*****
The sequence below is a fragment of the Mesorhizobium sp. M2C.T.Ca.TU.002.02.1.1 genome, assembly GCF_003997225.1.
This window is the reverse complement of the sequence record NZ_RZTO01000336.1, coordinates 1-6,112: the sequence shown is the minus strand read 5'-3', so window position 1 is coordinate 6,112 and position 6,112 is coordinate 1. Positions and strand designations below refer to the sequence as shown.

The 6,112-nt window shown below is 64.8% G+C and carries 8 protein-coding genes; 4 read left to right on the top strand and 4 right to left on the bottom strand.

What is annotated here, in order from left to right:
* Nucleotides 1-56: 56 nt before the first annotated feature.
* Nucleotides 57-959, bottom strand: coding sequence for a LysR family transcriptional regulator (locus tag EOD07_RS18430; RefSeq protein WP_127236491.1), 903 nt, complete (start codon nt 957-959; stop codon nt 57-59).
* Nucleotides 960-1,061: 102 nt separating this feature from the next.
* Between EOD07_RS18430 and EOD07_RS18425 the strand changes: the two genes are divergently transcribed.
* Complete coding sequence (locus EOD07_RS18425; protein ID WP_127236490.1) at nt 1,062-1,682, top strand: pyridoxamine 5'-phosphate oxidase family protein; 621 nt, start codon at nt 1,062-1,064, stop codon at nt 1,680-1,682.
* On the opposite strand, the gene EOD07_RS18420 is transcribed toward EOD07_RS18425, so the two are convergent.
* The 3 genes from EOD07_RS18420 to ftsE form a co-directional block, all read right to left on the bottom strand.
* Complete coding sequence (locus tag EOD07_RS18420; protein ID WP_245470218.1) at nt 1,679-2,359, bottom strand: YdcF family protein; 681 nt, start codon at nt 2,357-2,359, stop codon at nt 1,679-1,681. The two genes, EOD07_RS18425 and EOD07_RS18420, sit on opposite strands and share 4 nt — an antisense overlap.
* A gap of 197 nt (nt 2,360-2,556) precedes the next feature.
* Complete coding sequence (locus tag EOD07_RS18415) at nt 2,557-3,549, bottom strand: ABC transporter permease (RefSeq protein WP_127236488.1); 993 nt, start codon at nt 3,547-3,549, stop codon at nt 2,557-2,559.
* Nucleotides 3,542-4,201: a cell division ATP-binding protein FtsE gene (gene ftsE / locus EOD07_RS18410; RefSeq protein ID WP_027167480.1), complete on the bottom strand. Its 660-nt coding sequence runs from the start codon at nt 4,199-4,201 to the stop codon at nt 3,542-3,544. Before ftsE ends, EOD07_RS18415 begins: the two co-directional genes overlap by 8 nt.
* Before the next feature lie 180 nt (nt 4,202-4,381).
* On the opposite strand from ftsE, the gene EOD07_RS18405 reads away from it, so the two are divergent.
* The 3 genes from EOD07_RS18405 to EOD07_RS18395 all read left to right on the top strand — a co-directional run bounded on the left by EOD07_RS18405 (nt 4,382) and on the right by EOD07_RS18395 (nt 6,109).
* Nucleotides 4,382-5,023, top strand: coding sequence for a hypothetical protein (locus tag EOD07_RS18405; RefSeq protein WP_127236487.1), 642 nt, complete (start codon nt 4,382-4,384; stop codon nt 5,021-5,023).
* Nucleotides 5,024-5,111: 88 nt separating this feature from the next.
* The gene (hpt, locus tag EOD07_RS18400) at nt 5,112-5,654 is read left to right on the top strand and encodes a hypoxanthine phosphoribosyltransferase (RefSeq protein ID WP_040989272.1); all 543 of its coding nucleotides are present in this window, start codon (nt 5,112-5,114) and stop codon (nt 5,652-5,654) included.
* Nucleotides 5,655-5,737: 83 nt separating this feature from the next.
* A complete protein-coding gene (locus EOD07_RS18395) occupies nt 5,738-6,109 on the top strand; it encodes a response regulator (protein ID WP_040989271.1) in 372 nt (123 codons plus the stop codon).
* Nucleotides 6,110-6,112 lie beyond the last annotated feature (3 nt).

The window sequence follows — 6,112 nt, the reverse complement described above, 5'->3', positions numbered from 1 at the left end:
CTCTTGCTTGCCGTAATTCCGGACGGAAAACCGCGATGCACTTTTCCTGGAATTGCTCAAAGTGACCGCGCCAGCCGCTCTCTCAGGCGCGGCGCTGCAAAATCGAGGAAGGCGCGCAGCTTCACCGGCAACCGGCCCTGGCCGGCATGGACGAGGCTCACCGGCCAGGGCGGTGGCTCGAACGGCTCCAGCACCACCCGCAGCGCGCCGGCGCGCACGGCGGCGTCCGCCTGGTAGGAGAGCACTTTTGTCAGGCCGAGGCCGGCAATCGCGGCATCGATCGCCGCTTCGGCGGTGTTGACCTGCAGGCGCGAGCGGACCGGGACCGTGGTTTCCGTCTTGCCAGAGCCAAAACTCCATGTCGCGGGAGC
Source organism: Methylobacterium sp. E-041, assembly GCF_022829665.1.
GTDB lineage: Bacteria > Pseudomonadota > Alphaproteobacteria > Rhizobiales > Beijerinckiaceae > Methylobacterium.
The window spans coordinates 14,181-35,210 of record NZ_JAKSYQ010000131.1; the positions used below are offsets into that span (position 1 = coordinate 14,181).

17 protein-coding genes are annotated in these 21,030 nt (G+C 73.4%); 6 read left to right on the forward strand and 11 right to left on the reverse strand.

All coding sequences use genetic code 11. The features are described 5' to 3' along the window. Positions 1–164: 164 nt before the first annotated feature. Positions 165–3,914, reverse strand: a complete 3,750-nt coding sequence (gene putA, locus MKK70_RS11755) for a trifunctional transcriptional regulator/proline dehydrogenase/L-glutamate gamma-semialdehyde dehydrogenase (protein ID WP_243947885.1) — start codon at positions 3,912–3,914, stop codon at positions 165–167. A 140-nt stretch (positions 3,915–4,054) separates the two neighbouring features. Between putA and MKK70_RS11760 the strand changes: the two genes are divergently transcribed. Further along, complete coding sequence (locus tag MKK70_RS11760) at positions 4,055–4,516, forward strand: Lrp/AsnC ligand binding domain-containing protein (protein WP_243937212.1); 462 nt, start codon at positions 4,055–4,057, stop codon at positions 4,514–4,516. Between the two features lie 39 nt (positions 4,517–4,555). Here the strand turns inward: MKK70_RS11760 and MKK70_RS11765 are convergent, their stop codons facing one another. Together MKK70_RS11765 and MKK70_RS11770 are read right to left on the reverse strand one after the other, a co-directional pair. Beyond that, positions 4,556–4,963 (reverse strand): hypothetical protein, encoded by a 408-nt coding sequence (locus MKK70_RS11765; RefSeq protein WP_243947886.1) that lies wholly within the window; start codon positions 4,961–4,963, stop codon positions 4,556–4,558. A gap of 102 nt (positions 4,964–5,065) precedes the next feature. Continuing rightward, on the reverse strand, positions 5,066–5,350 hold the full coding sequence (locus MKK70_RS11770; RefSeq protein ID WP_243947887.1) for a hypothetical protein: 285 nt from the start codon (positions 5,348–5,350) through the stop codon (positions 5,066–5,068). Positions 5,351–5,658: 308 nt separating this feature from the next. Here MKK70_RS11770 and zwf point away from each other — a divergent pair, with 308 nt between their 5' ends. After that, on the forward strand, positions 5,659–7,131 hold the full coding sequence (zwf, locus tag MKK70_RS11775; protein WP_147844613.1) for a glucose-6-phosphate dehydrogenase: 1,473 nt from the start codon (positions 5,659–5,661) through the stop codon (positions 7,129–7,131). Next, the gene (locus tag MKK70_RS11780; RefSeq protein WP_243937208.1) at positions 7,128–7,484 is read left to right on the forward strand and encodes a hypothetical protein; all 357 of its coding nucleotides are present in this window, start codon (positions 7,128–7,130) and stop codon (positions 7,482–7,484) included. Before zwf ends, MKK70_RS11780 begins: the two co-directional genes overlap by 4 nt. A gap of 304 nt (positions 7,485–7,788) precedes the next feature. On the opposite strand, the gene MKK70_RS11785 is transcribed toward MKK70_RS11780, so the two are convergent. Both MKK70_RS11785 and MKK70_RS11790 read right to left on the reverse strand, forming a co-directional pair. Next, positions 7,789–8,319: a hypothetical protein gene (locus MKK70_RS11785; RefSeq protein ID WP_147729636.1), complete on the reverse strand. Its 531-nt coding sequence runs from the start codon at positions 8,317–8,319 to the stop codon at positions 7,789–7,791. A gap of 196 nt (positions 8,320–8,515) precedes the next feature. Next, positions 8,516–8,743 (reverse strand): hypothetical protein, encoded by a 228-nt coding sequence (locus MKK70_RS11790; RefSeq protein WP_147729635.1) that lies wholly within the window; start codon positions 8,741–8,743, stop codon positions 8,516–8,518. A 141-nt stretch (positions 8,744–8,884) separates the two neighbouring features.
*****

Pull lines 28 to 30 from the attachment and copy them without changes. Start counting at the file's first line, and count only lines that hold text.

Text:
GTDB lineage: Bacteria > Pseudomonadota > Alphaproteobacteria > Rhizobiales > Beijerinckiaceae > Methylobacterium.
The window spans coordinates 14,181-35,210 of record NZ_JAKSYQ010000131.1; the positions used below are offsets into that span (position 1 = coordinate 14,181).

17 protein-coding genes are annotated in these 21,030 nt (G+C 73.4%); 6 read left to right on the forward strand and 11 right to left on the reverse strand.